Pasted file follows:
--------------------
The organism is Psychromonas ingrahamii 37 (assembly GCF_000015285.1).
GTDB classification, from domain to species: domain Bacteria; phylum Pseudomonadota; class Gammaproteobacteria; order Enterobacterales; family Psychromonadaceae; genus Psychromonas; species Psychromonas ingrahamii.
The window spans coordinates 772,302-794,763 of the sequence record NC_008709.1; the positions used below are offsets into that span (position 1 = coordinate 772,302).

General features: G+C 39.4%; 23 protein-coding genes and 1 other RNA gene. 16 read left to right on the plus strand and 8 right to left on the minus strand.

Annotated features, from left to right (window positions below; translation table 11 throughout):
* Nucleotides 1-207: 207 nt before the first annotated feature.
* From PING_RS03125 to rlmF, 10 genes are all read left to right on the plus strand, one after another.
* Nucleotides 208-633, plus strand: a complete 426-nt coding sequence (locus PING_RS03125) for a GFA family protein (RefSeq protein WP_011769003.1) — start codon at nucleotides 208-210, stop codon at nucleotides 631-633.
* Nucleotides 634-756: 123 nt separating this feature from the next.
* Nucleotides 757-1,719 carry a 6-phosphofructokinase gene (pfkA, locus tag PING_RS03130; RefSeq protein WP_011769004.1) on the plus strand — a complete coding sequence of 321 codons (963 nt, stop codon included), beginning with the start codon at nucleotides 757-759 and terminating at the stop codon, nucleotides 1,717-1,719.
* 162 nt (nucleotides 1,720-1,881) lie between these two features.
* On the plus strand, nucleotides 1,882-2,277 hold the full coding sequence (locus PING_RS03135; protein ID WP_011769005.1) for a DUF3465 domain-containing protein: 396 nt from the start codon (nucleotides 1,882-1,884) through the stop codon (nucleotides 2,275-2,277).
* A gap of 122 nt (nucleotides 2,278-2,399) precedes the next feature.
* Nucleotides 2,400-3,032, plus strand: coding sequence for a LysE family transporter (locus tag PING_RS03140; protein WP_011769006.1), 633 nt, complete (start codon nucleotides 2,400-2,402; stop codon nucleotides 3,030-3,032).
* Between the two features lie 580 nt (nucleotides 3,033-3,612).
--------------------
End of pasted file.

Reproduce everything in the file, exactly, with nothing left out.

The organism is Psychromonas ingrahamii 37 (assembly GCF_000015285.1).
GTDB classification, from domain to species: domain Bacteria; phylum Pseudomonadota; class Gammaproteobacteria; order Enterobacterales; family Psychromonadaceae; genus Psychromonas; species Psychromonas ingrahamii.
The window spans coordinates 772,302-794,763 of the sequence record NC_008709.1; the positions used below are offsets into that span (position 1 = coordinate 772,302).

General features: G+C 39.4%; 23 protein-coding genes and 1 other RNA gene. 16 read left to right on the plus strand and 8 right to left on the minus strand.

Annotated features, from left to right (window positions below; translation table 11 throughout):
* Nucleotides 1-207: 207 nt before the first annotated feature.
* From PING_RS03125 to rlmF, 10 genes are all read left to right on the plus strand, one after another.
* Nucleotides 208-633, plus strand: a complete 426-nt coding sequence (locus PING_RS03125) for a GFA family protein (RefSeq protein WP_011769003.1) — start codon at nucleotides 208-210, stop codon at nucleotides 631-633.
* Nucleotides 634-756: 123 nt separating this feature from the next.
* Nucleotides 757-1,719 carry a 6-phosphofructokinase gene (pfkA, locus tag PING_RS03130; RefSeq protein WP_011769004.1) on the plus strand — a complete coding sequence of 321 codons (963 nt, stop codon included), beginning with the start codon at nucleotides 757-759 and terminating at the stop codon, nucleotides 1,717-1,719.
* 162 nt (nucleotides 1,720-1,881) lie between these two features.
* On the plus strand, nucleotides 1,882-2,277 hold the full coding sequence (locus PING_RS03135; protein ID WP_011769005.1) for a DUF3465 domain-containing protein: 396 nt from the start codon (nucleotides 1,882-1,884) through the stop codon (nucleotides 2,275-2,277).
* A gap of 122 nt (nucleotides 2,278-2,399) precedes the next feature.
* Nucleotides 2,400-3,032, plus strand: coding sequence for a LysE family transporter (locus tag PING_RS03140; protein WP_011769006.1), 633 nt, complete (start codon nucleotides 2,400-2,402; stop codon nucleotides 3,030-3,032).
* Between the two features lie 580 nt (nucleotides 3,033-3,612).